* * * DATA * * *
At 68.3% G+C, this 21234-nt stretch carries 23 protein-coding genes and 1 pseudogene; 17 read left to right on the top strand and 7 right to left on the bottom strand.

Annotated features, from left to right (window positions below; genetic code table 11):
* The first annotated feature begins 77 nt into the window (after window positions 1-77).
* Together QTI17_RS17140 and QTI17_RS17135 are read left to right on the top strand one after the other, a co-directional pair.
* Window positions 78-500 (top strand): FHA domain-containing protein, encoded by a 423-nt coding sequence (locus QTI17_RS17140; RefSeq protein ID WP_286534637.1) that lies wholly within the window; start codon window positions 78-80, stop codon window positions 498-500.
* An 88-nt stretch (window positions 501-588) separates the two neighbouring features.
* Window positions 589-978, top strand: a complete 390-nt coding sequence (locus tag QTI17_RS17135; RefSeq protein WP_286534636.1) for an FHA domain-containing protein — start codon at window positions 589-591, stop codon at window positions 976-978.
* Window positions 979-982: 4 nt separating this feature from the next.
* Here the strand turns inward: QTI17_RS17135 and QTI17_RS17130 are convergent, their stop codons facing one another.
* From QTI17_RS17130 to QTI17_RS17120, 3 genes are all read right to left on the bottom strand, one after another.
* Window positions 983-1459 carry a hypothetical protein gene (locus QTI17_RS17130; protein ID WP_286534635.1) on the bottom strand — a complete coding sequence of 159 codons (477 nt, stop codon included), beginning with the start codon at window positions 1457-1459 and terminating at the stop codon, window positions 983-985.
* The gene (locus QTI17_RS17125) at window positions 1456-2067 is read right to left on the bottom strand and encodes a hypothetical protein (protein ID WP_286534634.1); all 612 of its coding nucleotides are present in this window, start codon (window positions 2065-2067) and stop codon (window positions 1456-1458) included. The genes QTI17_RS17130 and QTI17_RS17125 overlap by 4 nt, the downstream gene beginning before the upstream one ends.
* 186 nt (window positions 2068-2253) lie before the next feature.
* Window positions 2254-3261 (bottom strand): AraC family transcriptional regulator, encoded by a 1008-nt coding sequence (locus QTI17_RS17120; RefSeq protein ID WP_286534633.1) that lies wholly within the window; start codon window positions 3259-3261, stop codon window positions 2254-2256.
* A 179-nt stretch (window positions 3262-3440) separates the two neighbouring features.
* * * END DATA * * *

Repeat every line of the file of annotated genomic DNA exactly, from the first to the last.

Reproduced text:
At 68.3% G+C, this 21234-nt stretch carries 23 protein-coding genes and 1 pseudogene; 17 read left to right on the top strand and 7 right to left on the bottom strand.

Annotated features, from left to right (window positions below; genetic code table 11):
* The first annotated feature begins 77 nt into the window (after window positions 1-77).
* Together QTI17_RS17140 and QTI17_RS17135 are read left to right on the top strand one after the other, a co-directional pair.
* Window positions 78-500 (top strand): FHA domain-containing protein, encoded by a 423-nt coding sequence (locus QTI17_RS17140; RefSeq protein ID WP_286534637.1) that lies wholly within the window; start codon window positions 78-80, stop codon window positions 498-500.
* An 88-nt stretch (window positions 501-588) separates the two neighbouring features.
* Window positions 589-978, top strand: a complete 390-nt coding sequence (locus tag QTI17_RS17135; RefSeq protein WP_286534636.1) for an FHA domain-containing protein — start codon at window positions 589-591, stop codon at window positions 976-978.
* Window positions 979-982: 4 nt separating this feature from the next.
* Here the strand turns inward: QTI17_RS17135 and QTI17_RS17130 are convergent, their stop codons facing one another.
* From QTI17_RS17130 to QTI17_RS17120, 3 genes are all read right to left on the bottom strand, one after another.
* Window positions 983-1459 carry a hypothetical protein gene (locus QTI17_RS17130; protein ID WP_286534635.1) on the bottom strand — a complete coding sequence of 159 codons (477 nt, stop codon included), beginning with the start codon at window positions 1457-1459 and terminating at the stop codon, window positions 983-985.
* The gene (locus QTI17_RS17125) at window positions 1456-2067 is read right to left on the bottom strand and encodes a hypothetical protein (protein ID WP_286534634.1); all 612 of its coding nucleotides are present in this window, start codon (window positions 2065-2067) and stop codon (window positions 1456-1458) included. The genes QTI17_RS17130 and QTI17_RS17125 overlap by 4 nt, the downstream gene beginning before the upstream one ends.
* 186 nt (window positions 2068-2253) lie before the next feature.
* Window positions 2254-3261 (bottom strand): AraC family transcriptional regulator, encoded by a 1008-nt coding sequence (locus QTI17_RS17120; RefSeq protein ID WP_286534633.1) that lies wholly within the window; start codon window positions 3259-3261, stop codon window positions 2254-2256.
* A 179-nt stretch (window positions 3262-3440) separates the two neighbouring features.